White Women Are the Swing Voters

Women were seen as one of three key demographics in this election (along with the youth vote and minority voters). White women were the biggest demographic group of voters nationwide—37 percent of all voters—and they split their votes evenly between Democratic and Republican candidates.5 Conversely, white men were 35 percent of voters in 2018 and broke for Republican candidates by a 60 percent to 39 percent margin. African-American voters preferred Democratic candidates by about a 90 percent to 10 percent margin. Hispanic-American men were more bipartisan, but still preferred Democrats by close to a 2-1 margin, while Hispanic women preferred Democrats by almost a 3-1 margin.

2018 Exposed Gaps Between Soccer Moms and Football Moms

Republicans won a 51-48 majority of support from voters who did not attend college. As in recent elections, the more education a voter has, the more likely the voter is to prefer Democratic candidates. College graduates preferred Democrats 55 percent to 34 percent, and for voters with advanced degrees that swelled to a 65 percent to 34 percent margin. Of note, college-educated white women preferred Democrats by a 59 percent to 39 percent margin, but white women who did not go to college preferred Republicans by a similar margin of 56 percent to 42 percent.6

That educational advantage for Democrats did not correlate to income levels in this election. Democrats won the voter demographic for voters earning under $100,000 a year, and Democratic support increased as income ranges went down.7 Republicans won very small majorities from voters that make $100,000-$200,000 a year (51 percent supported Republicans) and the voters that earn more than $200,000 a year (52 percent).8

What It Means: There were two real demographics of swing voters in the 2016 and 2018 elections. First, are white men who lack a college degree. This used to be a staunch Democratic interest group, save for the Reagan Revolution, but it has now moved slightly into the Republican column. Look for Democratic presidential candidates to target a specific agenda aimed at this demographic to flip Pennsylvania, Ohio, Michigan, and Wisconsin from red to blue in 2020.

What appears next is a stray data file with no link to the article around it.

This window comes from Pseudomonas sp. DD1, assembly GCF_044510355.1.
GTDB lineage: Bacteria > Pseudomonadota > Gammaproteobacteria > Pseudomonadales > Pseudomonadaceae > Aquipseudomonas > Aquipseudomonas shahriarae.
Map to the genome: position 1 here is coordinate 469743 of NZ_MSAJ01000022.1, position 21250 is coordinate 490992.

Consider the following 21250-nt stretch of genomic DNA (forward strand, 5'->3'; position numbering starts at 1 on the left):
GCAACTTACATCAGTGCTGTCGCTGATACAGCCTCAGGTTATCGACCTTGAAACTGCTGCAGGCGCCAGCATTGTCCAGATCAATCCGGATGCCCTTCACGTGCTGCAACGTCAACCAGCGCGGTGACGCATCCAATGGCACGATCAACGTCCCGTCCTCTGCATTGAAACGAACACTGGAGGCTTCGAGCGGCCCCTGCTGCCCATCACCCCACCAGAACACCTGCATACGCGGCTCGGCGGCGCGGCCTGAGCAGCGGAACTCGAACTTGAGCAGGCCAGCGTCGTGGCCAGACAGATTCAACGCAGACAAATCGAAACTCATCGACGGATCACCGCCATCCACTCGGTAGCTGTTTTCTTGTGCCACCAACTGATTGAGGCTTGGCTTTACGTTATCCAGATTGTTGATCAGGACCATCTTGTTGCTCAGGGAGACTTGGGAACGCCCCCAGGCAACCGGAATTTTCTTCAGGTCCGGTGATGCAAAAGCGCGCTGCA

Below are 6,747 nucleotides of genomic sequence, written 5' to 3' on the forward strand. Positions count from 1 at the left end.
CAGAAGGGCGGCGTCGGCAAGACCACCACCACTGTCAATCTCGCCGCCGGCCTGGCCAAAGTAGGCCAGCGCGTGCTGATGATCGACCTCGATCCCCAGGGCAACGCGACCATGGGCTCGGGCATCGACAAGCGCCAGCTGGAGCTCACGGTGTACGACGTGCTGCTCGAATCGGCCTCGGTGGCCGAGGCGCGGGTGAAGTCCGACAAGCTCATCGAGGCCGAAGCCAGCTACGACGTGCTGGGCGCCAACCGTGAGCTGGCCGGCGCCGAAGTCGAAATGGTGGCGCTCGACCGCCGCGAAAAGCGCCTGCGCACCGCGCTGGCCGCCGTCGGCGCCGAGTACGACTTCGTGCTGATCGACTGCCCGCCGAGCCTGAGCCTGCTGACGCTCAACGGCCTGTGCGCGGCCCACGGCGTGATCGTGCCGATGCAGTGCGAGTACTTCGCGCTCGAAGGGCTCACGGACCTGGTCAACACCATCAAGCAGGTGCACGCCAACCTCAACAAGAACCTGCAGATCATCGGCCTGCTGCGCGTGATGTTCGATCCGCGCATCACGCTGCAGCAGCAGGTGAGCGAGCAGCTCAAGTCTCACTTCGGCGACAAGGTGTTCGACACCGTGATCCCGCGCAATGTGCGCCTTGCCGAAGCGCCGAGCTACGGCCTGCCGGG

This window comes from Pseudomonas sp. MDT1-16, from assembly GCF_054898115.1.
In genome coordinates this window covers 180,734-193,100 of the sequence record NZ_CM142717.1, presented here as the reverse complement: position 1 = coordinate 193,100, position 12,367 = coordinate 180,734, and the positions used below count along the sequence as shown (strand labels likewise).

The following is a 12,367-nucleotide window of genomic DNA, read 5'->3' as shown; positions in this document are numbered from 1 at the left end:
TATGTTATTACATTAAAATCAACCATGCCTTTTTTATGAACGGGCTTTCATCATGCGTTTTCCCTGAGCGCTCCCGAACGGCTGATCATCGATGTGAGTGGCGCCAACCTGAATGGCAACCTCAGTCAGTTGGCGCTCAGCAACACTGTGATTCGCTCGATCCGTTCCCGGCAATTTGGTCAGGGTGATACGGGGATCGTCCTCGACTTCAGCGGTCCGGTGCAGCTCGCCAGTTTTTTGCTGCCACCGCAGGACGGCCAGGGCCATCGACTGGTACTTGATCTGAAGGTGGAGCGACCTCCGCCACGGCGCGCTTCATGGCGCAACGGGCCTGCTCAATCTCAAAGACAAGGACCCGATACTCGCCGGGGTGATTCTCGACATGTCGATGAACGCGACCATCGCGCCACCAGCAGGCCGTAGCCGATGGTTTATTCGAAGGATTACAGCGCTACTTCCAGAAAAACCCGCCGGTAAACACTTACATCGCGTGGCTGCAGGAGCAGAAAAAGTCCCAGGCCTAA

The second key demographic is the growing gap between white college-educated women who live in suburban and urban areas, and white women without college degrees, many of whom can be found in more rural or exurban areas. Overall, enough white women supported President Trump in 2016 to carry him to victory, but now there's a fault line. College-educated white women broke hard for Democrats in 2018. They did so to show their displeasure with healthcare, the President's behavior and the President's tone in daily work. Ironically, the high-functioning economy in cities and suburbs means white women could cast a vote on issues that were not driven by the economy. For now, there is a meaningful political divide between the political preferences of urban/suburban white women who were Democratic voters this year, and the rural and exurban white women who continue to prefer Republicans. President Trump and Congressional Republicans will need to rebuild relationships in this demographic over the next two years if they hope to retain the White House and to have a shot at retaking the House.

The First-Time Voters and the Youth Vote Both Showed Up

For months, political prognosticators had been predicting the uprising of youth voters following the Parkland shootings, the #MeToo movement on campuses, and the raw partisan brawling of President Trump. Initial voting data shows more engagement by young voters, and that they were material contributors to pushing many Democratic candidates over the finish line to victory: 16 percent of all voters were voting for the first time, many of them were younger voters, and they supported Democrats by a margin of 62 percent to just 36 percent for Republicans.9